The Secretary of State provides authentication of public officials’ signatures on documents to be used outside the United States of America. The country of destination determines whether the authentication is an Apostille or Certification.
Apostilles and Certifications only certify the authenticity of the signature of the official who signed the document, the capacity in which that official acted, and, when appropriate, the identity of the seal or stamp which the document bears. The Apostille or Certification does not validate the contents of the document.
The Secretary of State authenticates signatures only on documents issued in the state in question, signed by a Notary Public or one of the following public officials or their deputies:
- County Clerks or Recorders
- Administrators of the Superior Court
- Executive Clerks of the Superior Court
- Officers whose authority is not limited to any particular county
- Executive Officers of the Superior Court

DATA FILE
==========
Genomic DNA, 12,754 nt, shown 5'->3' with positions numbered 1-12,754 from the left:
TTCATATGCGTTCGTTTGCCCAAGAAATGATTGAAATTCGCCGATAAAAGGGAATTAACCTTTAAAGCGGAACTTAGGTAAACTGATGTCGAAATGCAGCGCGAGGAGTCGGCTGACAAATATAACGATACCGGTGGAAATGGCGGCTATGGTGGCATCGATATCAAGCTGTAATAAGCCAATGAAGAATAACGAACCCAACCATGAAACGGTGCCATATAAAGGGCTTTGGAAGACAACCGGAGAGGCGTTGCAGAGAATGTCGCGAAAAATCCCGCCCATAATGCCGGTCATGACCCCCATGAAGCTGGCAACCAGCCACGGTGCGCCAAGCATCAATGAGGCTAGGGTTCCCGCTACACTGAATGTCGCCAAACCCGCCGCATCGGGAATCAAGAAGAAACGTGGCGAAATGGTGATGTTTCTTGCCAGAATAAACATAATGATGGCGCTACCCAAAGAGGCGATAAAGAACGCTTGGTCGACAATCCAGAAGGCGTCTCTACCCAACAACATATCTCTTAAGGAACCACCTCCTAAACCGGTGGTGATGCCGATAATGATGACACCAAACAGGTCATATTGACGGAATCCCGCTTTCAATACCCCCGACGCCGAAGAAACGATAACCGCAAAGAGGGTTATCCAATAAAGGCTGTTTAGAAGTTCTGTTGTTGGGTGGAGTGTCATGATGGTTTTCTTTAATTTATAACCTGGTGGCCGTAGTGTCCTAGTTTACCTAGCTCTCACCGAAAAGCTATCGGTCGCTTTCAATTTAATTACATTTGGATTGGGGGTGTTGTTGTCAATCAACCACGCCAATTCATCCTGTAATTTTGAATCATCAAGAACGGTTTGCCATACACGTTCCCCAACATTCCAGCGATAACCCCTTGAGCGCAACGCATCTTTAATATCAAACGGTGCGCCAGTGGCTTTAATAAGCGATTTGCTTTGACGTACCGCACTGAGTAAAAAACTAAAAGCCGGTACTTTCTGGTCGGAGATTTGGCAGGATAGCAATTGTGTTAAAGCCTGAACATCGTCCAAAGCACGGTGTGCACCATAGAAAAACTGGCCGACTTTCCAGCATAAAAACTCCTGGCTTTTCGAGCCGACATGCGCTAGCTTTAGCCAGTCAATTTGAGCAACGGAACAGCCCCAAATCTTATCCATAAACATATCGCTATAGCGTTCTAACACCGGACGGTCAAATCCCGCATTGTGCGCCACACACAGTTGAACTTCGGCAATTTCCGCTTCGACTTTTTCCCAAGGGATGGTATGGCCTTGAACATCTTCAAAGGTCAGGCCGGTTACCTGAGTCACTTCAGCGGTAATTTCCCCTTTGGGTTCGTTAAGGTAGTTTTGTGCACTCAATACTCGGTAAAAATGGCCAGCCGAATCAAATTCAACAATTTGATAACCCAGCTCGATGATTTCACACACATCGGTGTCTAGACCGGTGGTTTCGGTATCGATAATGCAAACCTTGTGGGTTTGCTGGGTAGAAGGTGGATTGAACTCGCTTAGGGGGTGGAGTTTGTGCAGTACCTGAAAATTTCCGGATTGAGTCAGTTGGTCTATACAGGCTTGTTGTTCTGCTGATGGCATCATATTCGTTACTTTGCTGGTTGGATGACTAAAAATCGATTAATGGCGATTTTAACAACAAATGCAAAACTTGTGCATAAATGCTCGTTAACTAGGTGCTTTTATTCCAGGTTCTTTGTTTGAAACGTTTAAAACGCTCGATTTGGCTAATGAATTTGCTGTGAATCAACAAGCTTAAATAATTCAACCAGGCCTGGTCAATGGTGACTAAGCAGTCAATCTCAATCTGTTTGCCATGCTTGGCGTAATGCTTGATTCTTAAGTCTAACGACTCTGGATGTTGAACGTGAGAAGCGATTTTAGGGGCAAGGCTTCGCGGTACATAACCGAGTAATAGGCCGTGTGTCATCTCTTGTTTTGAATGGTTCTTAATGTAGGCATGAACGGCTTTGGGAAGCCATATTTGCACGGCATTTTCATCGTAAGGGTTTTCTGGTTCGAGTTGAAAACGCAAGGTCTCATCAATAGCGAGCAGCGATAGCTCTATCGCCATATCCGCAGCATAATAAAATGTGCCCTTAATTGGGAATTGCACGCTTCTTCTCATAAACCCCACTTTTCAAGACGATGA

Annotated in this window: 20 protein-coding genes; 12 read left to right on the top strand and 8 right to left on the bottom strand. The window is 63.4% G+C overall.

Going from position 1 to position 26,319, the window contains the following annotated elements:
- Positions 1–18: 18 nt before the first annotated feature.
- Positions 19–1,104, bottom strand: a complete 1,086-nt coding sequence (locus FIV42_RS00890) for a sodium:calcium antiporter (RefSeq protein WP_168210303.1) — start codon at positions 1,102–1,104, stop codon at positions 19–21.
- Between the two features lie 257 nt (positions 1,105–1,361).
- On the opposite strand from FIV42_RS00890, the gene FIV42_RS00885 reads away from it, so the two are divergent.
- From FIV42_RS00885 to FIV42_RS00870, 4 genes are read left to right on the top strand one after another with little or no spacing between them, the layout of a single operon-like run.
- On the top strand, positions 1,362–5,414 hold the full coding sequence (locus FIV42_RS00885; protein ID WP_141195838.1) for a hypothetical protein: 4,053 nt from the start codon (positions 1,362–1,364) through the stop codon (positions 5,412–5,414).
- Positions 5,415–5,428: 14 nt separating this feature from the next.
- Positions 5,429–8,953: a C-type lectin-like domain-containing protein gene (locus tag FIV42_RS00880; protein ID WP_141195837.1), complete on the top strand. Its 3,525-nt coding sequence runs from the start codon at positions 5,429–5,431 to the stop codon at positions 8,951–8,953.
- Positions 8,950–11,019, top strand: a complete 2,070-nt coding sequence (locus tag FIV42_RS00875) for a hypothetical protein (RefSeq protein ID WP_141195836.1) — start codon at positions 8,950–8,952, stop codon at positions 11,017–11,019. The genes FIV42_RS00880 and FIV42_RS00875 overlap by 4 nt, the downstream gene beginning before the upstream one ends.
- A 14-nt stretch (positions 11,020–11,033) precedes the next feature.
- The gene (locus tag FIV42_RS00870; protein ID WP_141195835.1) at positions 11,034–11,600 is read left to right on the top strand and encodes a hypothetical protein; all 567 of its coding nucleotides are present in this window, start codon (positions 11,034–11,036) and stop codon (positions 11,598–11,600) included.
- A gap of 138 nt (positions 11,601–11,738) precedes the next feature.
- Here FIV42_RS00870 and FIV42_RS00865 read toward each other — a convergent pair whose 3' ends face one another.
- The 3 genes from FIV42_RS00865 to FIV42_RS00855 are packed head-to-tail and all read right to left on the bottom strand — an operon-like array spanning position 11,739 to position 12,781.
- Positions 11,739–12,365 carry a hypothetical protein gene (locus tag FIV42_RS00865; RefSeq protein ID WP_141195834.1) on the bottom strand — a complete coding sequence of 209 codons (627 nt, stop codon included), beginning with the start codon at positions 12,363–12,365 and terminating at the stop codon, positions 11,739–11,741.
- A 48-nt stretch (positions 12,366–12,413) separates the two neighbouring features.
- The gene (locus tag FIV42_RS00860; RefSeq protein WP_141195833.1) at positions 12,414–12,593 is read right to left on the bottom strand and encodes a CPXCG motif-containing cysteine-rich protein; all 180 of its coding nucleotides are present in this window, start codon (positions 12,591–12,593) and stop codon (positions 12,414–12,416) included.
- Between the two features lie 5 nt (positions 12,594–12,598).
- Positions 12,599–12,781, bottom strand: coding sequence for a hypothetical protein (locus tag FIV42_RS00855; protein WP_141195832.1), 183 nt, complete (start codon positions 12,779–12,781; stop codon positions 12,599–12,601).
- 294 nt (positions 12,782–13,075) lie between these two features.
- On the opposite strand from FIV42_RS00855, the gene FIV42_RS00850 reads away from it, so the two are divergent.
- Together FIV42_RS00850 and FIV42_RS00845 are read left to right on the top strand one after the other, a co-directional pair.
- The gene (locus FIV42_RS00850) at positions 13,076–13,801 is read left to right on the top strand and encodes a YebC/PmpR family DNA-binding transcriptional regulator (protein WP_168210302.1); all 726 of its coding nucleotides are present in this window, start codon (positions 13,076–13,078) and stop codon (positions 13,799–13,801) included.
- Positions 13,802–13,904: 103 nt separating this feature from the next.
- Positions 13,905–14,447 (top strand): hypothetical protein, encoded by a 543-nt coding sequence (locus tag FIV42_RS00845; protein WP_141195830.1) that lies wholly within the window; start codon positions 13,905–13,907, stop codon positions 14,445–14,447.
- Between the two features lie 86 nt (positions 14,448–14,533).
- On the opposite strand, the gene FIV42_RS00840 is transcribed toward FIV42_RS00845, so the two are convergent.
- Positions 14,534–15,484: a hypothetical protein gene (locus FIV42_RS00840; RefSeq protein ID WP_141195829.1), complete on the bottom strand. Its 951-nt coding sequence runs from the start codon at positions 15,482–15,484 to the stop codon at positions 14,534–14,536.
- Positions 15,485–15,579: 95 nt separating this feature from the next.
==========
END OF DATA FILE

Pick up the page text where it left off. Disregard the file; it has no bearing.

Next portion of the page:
- Judges of the Superior Court
- State Officials
U.S. Department of State
For the U.S. Department of State to put their seal on the document, there must already be a seal of an authority they recognize affixed to the document. That seal may be the state Secretary of State seal of any of the 50 states, the seal of a federal agency or the seal from the Justice Management Division, Security Program Staff. Which seal you obtain depends upon the type of document to which the seal is affixed.
- Documents issued by a federal agency have that Agency’s seal.
- Documents issued by a federal court must have the seal from the Justice Management Division.
- All other documents require a state Secretary of State seal.